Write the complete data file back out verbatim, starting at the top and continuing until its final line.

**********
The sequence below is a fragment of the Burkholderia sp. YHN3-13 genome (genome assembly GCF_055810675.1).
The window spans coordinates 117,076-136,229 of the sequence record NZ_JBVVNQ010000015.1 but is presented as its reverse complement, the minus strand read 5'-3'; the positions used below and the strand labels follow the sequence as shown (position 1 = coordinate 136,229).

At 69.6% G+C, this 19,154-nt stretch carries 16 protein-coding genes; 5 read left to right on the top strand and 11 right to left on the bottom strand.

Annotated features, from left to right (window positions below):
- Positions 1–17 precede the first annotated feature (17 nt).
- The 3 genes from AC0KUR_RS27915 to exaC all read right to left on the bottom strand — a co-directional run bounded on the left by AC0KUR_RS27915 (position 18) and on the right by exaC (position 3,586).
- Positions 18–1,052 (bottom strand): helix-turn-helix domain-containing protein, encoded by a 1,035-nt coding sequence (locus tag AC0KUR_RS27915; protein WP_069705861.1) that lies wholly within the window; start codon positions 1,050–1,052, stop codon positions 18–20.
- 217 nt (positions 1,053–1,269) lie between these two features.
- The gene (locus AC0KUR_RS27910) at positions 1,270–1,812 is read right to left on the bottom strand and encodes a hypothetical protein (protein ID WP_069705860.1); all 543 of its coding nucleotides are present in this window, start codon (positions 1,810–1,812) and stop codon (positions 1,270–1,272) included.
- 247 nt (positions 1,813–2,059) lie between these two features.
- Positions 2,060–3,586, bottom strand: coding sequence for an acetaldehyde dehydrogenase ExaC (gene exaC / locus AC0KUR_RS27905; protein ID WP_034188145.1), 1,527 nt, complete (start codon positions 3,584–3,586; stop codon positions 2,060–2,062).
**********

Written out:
The sequence below is a fragment of the Burkholderia sp. YHN3-13 genome (genome assembly GCF_055810675.1).
The window spans coordinates 117,076-136,229 of the sequence record NZ_JBVVNQ010000015.1 but is presented as its reverse complement, the minus strand read 5'-3'; the positions used below and the strand labels follow the sequence as shown (position 1 = coordinate 136,229).

At 69.6% G+C, this 19,154-nt stretch carries 16 protein-coding genes; 5 read left to right on the top strand and 11 right to left on the bottom strand.

Annotated features, from left to right (window positions below):
- Positions 1–17 precede the first annotated feature (17 nt).
- The 3 genes from AC0KUR_RS27915 to exaC all read right to left on the bottom strand — a co-directional run bounded on the left by AC0KUR_RS27915 (position 18) and on the right by exaC (position 3,586).
- Positions 18–1,052 (bottom strand): helix-turn-helix domain-containing protein, encoded by a 1,035-nt coding sequence (locus tag AC0KUR_RS27915; protein WP_069705861.1) that lies wholly within the window; start codon positions 1,050–1,052, stop codon positions 18–20.
- 217 nt (positions 1,053–1,269) lie between these two features.
- The gene (locus AC0KUR_RS27910) at positions 1,270–1,812 is read right to left on the bottom strand and encodes a hypothetical protein (protein ID WP_069705860.1); all 543 of its coding nucleotides are present in this window, start codon (positions 1,810–1,812) and stop codon (positions 1,270–1,272) included.
- 247 nt (positions 1,813–2,059) lie between these two features.
- Positions 2,060–3,586, bottom strand: coding sequence for an acetaldehyde dehydrogenase ExaC (gene exaC / locus AC0KUR_RS27905; protein ID WP_034188145.1), 1,527 nt, complete (start codon positions 3,584–3,586; stop codon positions 2,060–2,062).